There has been significant discussion recently about declining fertility rates in Australia and the need for government policy on balancing work and family. We have heard a lot from the Prime Minister about the need for this to occur. We have heard a lot of words but, unfortunately, we have seen very little policy. Providing quality services to mothers and their partners during and following the birth of their child is central to the debate about declining fertility rates. As I have said, midwives play an essential role in ensuring mothers receive the appropriate care and support that they need at that time. I suggest that women are more likely to want to have more children if their first birthing experience, and their prenatal and postnatal care during that time, is reasonable. You are certainly not going to come back happily if you have had a fairly difficult birth; you would have to think twice. I suggest that the crisis in midwifery could have an effect on women making choices about whether or not to have a second or third child. The issue is also about choice. Women should have the option to choose whether to have their baby in a hospital or at home. Women are increasingly wanting to give birth in a place of their choice, and that is often their home. They find that option suitable to their needs. Unfortunately, if midwives are not going to be able to gain professional indemnity insurance then that may not be able to occur.

The other concern that I have is for women in rural and remote areas. In the Senate Community Affairs References Committee inquiry into nursing, we were given very strong evidence about the lack of availability of midwives. In fact, we noted in our report, The patient profession: time for action, that there are shortages of registered midwives across every state in Australia. We all know that this is exacerbated in regional and rural areas, with impacts on the women who live in those areas. But the other area of my concern is the impact that it has on Indigenous women who want to take the option not to travel. Many Indigenous women who live in remote areas do have to travel a long way from their community in order to have their baby. In North Queensland, women have to leave their community six weeks before the expected delivery date of their child and travel in most cases to Cairns but often to Thursday Island or Mount Isa. Six weeks of separation from one's family is difficult.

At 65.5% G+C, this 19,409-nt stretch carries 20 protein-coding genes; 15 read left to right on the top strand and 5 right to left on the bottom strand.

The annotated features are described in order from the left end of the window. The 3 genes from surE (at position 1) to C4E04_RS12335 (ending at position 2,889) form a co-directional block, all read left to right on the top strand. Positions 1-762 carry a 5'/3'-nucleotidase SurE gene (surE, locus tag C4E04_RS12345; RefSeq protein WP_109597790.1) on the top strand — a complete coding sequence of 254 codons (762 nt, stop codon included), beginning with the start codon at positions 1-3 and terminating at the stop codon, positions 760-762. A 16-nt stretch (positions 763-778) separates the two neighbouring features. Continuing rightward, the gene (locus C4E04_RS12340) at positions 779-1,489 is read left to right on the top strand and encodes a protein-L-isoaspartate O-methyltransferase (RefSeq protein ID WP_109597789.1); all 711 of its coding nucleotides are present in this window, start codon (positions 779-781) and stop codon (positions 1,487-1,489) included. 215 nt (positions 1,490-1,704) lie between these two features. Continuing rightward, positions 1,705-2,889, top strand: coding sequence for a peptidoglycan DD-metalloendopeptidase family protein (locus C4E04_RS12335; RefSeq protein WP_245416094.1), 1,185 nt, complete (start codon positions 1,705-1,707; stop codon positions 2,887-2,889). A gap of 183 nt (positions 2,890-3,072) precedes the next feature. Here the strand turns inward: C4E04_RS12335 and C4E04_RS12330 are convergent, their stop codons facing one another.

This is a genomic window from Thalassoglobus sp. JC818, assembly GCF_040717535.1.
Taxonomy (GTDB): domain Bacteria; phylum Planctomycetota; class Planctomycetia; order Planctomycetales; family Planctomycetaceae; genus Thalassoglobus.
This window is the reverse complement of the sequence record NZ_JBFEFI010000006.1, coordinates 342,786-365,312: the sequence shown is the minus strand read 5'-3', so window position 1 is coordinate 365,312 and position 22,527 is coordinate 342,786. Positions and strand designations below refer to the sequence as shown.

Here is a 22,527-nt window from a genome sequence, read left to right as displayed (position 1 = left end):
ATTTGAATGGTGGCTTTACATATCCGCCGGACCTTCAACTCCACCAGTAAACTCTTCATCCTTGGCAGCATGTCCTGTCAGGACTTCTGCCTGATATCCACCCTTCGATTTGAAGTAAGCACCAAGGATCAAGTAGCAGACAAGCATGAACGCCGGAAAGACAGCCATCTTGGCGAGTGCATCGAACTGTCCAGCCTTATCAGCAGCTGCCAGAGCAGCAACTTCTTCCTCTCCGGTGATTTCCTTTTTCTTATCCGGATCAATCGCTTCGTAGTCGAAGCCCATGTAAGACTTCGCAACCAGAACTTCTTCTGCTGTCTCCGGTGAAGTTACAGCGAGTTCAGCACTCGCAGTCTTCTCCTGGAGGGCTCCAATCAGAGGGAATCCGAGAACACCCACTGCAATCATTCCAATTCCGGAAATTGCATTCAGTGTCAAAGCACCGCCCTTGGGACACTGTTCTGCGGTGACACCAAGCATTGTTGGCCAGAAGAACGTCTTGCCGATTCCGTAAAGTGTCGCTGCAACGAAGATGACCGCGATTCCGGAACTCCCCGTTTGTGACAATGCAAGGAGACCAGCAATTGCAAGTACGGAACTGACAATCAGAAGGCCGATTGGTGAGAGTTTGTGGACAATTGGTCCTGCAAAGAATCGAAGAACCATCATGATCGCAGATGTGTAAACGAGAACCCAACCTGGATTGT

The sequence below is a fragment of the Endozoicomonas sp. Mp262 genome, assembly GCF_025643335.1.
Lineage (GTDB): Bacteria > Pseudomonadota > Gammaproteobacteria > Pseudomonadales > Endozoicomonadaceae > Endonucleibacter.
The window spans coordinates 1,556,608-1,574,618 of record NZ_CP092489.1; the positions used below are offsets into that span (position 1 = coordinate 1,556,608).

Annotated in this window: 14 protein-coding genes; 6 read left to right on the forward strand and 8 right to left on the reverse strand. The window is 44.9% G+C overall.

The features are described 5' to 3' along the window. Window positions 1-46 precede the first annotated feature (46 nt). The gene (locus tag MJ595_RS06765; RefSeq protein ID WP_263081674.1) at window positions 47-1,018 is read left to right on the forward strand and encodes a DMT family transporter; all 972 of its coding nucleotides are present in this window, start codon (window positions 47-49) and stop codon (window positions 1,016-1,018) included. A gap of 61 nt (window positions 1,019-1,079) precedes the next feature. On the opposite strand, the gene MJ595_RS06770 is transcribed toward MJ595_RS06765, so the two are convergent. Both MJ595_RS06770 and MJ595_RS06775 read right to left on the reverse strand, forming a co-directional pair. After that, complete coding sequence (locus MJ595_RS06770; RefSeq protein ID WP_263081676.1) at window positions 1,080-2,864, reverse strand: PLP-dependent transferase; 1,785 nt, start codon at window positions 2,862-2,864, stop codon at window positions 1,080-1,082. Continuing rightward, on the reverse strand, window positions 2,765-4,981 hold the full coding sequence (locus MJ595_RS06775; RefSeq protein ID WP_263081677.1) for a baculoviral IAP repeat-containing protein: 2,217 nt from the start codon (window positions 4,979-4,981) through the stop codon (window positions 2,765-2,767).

There have been efforts by the state government in Queensland to encourage women who do not have a series of risks to deliver their children at home. This shortage of midwives will exacerbate that initiative enormously. If midwives cannot practise in rural and remote places, I would suggest that the opportunities for women to give birth in their communities will be almost zero. Indigenous women deserve choice; rural and regional women deserve choice. Women deserve to be able to choose where to have their child, whether it is in a hospital or at home. This crisis facing midwives will put enormous pressure on the ability of those women to actually make those choices.

The government has recognised today, in its statement about medical indemnity insurance, the important work that doctors and specialists, including obstetricians, do in providing health services to the community. It has extended its insurance protection to that sector. Unfortunately, the announcement today in no way goes to the issue of professional indemnity insurance for midwives. Maybe the Prime Minister just does not know or understand the crisis that faces midwives and women in our community, but he should have included them in his framework. Labor does recognise the crisis that midwives face. The press statement today from Stephen Smith, our shadow minister for health and ageing, says:

The medical indemnity insurance package announced today also fails to address the professional indemnity needs of health care professionals such as midwives who are also facing a crisis situation that may result in further withdrawal of services.

I commend the motion to the Senate.